Boys club no more: Winnipeg women are making strides in game design
When a male colleague completely ignored her emails, software engineer Czarina Ramos found a workaround.
“Unfortunately the one way I could get around that is talking to other male coworkers in my department,” said Ramos, “and letting them message him, and he would respond immediately.”
That was just one hurdle she had to jump as a woman in game development, said Ramos, a former Winnipegger who is now a software engineer at virtual reality game design firm in Vancouver.
Game design and development is becoming more friendly to women as more of them, like Rebecca Harrison, get into the industry. The Winnipegger co-founded Flightyfelon Games with her husband Zachary.
Harrison’s game design company has five staff, three of whom are women.
Harrison’s advice to young women wanting to break into the industry is to reach out.
“Don’t be afraid because there are other girls in the industry. Go be friends with them,” Harrison said.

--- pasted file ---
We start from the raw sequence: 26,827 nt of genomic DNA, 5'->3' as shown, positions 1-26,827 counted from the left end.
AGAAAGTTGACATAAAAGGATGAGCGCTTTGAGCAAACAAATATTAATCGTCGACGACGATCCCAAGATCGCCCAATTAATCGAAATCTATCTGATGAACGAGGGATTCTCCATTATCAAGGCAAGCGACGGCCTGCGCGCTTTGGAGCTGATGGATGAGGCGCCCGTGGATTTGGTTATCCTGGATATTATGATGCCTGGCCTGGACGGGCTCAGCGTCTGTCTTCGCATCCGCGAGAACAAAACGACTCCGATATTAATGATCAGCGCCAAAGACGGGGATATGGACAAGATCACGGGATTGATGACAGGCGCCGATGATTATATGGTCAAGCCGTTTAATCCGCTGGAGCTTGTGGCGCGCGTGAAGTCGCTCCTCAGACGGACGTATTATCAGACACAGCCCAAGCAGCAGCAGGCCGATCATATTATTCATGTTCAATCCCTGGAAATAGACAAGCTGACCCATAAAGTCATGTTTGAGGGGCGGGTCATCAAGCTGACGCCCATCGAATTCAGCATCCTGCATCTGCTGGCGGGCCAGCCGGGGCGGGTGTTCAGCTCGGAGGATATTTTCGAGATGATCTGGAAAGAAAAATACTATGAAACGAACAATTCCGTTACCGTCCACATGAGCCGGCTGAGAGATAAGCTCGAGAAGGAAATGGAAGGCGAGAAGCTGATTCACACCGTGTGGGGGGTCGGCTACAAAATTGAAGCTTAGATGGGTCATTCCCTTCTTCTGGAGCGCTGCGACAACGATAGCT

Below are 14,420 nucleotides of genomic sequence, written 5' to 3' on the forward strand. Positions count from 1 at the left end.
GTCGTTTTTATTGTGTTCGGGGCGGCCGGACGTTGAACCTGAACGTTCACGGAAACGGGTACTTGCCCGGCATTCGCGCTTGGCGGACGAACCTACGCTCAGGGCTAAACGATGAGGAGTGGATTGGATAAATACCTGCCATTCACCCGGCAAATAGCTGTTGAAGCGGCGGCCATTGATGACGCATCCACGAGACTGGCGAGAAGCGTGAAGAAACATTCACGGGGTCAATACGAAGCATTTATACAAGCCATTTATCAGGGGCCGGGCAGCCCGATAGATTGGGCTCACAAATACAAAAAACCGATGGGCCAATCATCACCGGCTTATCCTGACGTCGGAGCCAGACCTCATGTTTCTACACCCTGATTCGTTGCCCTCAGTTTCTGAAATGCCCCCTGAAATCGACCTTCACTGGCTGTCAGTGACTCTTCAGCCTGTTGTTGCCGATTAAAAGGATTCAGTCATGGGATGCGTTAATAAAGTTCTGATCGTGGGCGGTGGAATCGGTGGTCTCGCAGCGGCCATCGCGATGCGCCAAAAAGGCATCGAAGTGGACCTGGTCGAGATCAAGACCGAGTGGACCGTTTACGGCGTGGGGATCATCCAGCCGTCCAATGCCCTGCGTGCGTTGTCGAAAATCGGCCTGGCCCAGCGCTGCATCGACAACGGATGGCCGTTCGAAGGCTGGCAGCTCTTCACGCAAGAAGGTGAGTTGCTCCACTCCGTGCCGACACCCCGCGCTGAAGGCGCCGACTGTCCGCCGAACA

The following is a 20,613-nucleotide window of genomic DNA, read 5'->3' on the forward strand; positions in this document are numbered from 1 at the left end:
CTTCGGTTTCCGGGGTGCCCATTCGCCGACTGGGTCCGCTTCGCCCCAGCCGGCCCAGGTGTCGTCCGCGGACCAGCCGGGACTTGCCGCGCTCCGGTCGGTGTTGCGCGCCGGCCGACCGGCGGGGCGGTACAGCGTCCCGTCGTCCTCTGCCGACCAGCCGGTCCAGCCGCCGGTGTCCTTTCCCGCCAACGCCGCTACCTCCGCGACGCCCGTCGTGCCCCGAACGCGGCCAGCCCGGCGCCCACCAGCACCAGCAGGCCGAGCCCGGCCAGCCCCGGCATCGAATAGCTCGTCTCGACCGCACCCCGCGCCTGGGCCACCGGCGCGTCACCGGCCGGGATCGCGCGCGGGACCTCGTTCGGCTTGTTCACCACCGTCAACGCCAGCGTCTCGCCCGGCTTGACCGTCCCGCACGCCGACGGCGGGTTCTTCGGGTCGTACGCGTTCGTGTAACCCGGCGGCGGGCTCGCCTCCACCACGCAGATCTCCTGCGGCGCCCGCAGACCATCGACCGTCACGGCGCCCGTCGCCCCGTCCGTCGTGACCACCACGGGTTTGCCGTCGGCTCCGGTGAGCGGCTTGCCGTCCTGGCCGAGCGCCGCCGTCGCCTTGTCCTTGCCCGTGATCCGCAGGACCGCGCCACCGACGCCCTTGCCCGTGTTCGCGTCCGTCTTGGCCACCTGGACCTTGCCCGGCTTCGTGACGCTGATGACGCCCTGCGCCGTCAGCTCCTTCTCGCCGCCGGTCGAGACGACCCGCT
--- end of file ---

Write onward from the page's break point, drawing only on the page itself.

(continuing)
Both Ramos and Harrison and the struggles and strides of women in game design are now the subject of a short video by students with the Create program at Sisler High School in Winnipeg.
Create students Erin Tierney, Aaron Reyes and Laura Gross made the new video as part of CBC Manitoba’s Project POV: Sisler Create, an ongoing video storytelling collaboration with Sisler’s post-high program, which offers multimedia training and experience.
Meet the filmmakers
More on Project POV: Sisler Create
CBC Manitoba’s Project POV: Sisler Create is a new storytelling collaboration that partners filmmaking students with CBC journalists to produce short videos.
During fall 2022, CBC journalists led storytelling and producing workshops over several weeks with filmmaking students at the Create program at Sisler High School. The program focuses on education and career pathways into the creative industries. Students can take courses in animation, film, game design, visual effects, graphic design and interactive digital media.